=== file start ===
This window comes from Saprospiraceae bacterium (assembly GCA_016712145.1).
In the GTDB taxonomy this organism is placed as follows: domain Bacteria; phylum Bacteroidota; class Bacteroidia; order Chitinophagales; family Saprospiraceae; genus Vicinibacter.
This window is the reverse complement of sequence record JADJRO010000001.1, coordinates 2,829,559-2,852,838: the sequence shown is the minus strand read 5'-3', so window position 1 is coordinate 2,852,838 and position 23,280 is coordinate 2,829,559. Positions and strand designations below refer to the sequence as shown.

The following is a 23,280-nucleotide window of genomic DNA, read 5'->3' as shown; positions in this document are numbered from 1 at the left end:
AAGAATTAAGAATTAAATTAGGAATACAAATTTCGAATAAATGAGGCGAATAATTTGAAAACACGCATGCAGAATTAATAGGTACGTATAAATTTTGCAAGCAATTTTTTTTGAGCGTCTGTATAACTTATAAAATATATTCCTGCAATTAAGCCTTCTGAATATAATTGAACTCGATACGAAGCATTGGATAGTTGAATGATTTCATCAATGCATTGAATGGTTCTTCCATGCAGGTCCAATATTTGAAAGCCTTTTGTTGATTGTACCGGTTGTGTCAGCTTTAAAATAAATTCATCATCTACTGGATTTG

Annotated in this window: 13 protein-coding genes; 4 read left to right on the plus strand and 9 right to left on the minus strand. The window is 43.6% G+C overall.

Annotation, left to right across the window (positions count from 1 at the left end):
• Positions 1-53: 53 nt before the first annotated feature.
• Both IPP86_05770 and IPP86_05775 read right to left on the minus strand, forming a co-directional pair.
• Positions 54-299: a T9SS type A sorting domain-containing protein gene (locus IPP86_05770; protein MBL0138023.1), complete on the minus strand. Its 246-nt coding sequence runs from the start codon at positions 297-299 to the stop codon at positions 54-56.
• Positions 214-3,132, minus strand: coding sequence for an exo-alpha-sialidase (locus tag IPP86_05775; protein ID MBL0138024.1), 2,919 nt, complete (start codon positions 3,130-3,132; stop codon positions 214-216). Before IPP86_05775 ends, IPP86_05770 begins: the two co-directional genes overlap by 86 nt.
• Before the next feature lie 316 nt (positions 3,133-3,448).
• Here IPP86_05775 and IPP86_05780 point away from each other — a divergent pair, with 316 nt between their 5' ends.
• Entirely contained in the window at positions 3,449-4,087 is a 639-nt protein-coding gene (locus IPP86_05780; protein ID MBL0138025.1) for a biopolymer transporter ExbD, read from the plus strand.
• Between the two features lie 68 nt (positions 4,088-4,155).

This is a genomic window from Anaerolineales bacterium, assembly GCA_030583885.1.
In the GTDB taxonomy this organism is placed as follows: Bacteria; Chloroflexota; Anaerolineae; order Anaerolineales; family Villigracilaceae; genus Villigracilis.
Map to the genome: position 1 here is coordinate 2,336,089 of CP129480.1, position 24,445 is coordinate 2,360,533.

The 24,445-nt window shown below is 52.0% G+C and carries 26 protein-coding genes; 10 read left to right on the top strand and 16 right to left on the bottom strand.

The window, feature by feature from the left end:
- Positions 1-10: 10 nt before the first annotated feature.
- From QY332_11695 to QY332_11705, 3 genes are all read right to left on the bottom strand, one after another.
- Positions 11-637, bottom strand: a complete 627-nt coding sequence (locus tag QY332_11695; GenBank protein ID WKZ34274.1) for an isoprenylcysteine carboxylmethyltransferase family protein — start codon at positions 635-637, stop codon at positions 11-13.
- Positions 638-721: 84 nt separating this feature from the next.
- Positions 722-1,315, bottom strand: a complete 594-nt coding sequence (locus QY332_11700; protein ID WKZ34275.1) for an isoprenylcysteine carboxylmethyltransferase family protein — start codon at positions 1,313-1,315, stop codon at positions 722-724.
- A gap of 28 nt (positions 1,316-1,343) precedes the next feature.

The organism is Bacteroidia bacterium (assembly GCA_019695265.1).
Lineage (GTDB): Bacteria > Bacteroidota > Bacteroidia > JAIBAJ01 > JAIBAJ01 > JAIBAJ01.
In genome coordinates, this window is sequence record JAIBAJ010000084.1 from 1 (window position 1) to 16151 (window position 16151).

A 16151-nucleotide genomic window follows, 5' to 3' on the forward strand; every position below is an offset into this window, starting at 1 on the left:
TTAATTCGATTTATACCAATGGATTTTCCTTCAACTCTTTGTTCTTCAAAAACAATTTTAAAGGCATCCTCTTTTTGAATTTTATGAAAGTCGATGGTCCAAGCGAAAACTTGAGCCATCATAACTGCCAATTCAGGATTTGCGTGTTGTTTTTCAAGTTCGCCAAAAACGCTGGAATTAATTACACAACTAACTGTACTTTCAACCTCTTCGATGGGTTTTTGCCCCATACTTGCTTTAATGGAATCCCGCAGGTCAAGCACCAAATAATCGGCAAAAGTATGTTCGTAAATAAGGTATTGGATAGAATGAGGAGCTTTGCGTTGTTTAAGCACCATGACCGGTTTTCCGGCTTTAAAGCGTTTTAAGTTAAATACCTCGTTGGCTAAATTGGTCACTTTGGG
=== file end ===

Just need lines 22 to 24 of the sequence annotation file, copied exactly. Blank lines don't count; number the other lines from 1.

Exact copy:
- From QY332_11695 to QY332_11705, 3 genes are all read right to left on the bottom strand, one after another.
- Positions 11-637, bottom strand: a complete 627-nt coding sequence (locus tag QY332_11695; GenBank protein ID WKZ34274.1) for an isoprenylcysteine carboxylmethyltransferase family protein — start codon at positions 635-637, stop codon at positions 11-13.
- Positions 638-721: 84 nt separating this feature from the next.